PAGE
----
presence of lead on the pipes being demolished. (Tr. 135). Safety Director Carr acknowledged during the inspection that there was a possibility of lead-based paint on some of the pipes. (Tr. 136).

Superintendent Sample, who supervised employees and directed their work, conceded at trial that this project consisted of Ademolishing materials that contained lead-based paint.@ (Tr. 20-21, 38). He believed there was lead on the pipes being removed because this particular plant was constructed in the 1970=s and Amost of the paint back then had lead base in it.@ (Tr. 31-32). In an attempt to address this hazard, prior to the OSHA inspection, Respondent decided to use a hydraulic shear attachment fitted on an excavator to remove the pipe. (Tr. 21-22). Respondent believed that shearing the pipe would eliminate the possibility of dust, thereby preventing any lead from becoming airborne. (Tr. 31, 133). The shear attachment consisted of two blades which closed around the pipe to separate it into pieces. (Tr. 39, Ex. C-2). Superintendent Sample described the process as Atearing the metal in half.@ (Tr. 22). The sheared pipe pieces were then piled-up and moved by a Bobcat front-end loader onto a truck to be transported to another location. (Tr. 22-24).

While Superintendent Sample testified that he did not observe any dust being created during the pipe removal process, he conceded that he does not know whether shearing pipe could cause lead to become airborne. (Tr. 39, 63). It is important to note that despite his assertions that shearing the pipe created no dust, he testified that employees on this jobsite were required to wear dust masks. (Tr. 41, 134). Safety Director Carr contradicted Superintendant Sample by testifying employees were not required to use any type of respiratory protection on this site. (Tr. 134). Safety Director Carr also conceded that he has never done any testing to conclusively determine whether shearing pipe could cause lead to become airborne. (Tr. 133-134).

Prior to the OSHA inspection, Respondent prepared and distributed an employee handout entitled ALead Safety in the Workplace.@ (Tr. 128; Ex. R-9). The handout was specifically used to train the two employees conducting the pipe removal at this site on lead hazards in the workplace. (Tr. 128-130; Ex. R-4). Superintendent Sample also discussed lead exposure and precautions for working around lead during daily Atailgate safety talks@ at this site. (Tr. 43-44). He instructed the two equipment operators who performed the pipe removal, with regard to lead hazards at this location, to Akeep an eye on each other as far as their attitude and as far as their -- if there was anything that they felt was wrong with them. If they noticed anything that was not normal for their attitude or behavior, I was to be notified immediately.@ (Tr. 54-55). Superintendent Sample and Safety Director Carr also advised employees not to ingest or inhale lead while working at the Vanderbilt plant. (Tr. 55, 132).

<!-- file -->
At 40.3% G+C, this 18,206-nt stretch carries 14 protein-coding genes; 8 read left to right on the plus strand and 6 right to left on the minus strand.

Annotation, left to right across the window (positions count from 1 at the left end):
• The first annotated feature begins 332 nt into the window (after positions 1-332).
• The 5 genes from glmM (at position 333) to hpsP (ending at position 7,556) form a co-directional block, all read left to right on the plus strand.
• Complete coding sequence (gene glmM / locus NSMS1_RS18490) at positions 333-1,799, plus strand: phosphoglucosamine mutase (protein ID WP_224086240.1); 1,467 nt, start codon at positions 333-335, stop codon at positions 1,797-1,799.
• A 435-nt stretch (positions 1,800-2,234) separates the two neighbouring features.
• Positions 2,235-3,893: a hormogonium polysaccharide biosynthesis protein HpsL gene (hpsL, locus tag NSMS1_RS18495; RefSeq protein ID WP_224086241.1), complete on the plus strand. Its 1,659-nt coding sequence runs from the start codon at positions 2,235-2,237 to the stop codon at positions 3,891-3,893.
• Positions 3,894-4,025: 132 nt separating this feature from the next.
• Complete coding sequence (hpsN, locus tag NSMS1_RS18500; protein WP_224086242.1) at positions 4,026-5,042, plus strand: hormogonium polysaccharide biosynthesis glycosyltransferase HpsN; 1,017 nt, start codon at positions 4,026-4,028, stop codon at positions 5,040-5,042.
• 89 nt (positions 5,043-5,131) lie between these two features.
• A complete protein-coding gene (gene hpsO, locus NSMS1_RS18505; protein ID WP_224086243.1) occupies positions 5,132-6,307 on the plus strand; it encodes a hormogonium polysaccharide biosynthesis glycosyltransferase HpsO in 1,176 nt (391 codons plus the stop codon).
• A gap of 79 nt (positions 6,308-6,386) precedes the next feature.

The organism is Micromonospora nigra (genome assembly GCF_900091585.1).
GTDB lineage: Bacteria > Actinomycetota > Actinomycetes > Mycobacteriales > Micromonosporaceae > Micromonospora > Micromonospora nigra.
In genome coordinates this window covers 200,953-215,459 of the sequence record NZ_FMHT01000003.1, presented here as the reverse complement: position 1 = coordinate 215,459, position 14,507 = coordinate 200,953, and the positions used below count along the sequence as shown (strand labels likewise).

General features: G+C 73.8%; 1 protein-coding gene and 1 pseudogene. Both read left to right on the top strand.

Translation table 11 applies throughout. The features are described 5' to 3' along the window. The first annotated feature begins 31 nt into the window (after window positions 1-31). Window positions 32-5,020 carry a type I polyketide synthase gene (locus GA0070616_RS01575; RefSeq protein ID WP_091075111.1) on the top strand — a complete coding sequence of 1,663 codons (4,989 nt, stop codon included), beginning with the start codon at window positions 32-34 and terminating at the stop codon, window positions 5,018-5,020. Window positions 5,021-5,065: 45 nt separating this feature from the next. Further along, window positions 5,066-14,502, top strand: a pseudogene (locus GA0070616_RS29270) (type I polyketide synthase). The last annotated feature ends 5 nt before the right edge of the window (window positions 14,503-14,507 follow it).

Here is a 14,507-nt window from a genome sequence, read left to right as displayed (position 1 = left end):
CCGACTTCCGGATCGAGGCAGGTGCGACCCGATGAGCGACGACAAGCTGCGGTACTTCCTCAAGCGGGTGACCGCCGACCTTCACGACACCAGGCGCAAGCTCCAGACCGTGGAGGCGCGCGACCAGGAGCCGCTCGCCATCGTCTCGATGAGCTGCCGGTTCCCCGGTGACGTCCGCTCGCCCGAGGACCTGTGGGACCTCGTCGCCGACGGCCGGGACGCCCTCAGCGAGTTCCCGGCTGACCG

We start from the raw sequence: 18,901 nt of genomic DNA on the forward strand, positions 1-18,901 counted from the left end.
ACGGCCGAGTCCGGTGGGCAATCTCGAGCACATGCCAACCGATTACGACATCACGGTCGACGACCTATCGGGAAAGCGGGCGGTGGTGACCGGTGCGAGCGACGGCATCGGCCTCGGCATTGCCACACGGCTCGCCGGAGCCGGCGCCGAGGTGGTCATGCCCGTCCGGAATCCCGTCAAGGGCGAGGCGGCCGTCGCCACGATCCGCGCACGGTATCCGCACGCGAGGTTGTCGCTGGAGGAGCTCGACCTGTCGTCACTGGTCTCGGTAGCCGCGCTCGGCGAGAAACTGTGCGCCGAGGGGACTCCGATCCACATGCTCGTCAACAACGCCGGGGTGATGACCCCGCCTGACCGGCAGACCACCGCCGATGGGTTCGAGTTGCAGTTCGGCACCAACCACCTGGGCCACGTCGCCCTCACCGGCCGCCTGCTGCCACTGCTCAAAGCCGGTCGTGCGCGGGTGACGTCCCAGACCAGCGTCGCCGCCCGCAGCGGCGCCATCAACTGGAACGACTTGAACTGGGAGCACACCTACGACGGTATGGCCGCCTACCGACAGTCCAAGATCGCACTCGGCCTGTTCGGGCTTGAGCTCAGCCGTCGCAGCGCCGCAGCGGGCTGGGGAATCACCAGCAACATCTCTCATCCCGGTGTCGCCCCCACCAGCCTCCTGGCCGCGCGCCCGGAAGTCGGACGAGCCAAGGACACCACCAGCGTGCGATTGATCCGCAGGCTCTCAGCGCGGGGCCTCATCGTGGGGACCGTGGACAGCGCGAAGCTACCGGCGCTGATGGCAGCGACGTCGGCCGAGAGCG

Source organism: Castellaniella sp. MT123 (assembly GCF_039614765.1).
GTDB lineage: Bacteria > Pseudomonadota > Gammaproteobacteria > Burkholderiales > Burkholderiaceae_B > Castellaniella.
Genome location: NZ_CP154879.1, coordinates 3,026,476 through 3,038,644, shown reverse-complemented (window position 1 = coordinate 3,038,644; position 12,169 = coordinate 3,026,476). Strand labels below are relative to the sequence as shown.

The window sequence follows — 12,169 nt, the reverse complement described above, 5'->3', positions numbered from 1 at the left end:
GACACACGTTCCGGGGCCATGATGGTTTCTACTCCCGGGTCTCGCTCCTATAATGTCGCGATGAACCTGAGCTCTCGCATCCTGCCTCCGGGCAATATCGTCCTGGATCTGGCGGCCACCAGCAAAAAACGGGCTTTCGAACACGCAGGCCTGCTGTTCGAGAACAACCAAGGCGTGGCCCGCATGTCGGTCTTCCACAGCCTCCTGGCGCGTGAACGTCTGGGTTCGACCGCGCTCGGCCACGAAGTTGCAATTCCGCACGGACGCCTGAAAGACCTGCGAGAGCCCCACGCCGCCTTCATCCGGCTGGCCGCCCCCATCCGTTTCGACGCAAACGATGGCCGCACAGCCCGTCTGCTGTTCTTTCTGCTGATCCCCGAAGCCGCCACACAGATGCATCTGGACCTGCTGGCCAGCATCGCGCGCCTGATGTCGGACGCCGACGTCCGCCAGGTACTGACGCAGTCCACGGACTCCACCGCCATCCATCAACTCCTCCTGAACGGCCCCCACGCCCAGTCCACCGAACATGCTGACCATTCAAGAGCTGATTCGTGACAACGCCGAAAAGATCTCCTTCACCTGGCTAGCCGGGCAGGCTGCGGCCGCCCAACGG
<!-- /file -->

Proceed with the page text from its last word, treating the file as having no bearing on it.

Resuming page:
Despite Respondent=s belief that lead was present on the pipes being removed, its acknowledgement that lead is a hazardous substance, and its communications to employees while on this site regarding lead hazards, Respondent failed to conduct any type of actual employee exposure assessment for lead at this location. (Tr. 30-31, 63, 132). Respondent did not take any samples of paint or pipe-coating to determine lead content. (Tr. 31). Respondent did not perform any type of air monitoring to determine employee exposure to lead while performing their demolition work. (Tr. 32, 39-40). Respondent did not provide any cleaning/laundering of employee clothing, no employee changing area, no employee showering area, no lead warning signs, and no medical surveillance of employees. (Tr. 42-43, 65-66, 135).

The employee operating the open-cab Bobcat came within 5-10 feet of cut pipe while stacking and moving it around the site. (Tr. 63). The employee operating the shear-equipped excavator came within 15-20 feet of the pipe while it was being removed. (Tr. 48). Superintendent Sample also occasionally acted as a Aspotter@, standing as close as 25 feet from the pipes while they were being sheared. (Tr. 27-28).

The most disputed issue at trial was whether or not Ashearing@ pipe is the same as Acutting@ pipe. Respondent maintains that Ashearing@ is distinguishable from Acutting@, as well as all of the other activities for which interim lead protection is required under the cited regulations. (Tr. 38). See 29 C.F.R. '1926.62(d)(2)(iv)(C) & (d)(2)(v). Superintendent Sample attempted to distinguish Ashearing@ from Acutting@ by explaining that Acutting makes stuff snap. Shearing is like ripping paper.@ (Tr. 38-39).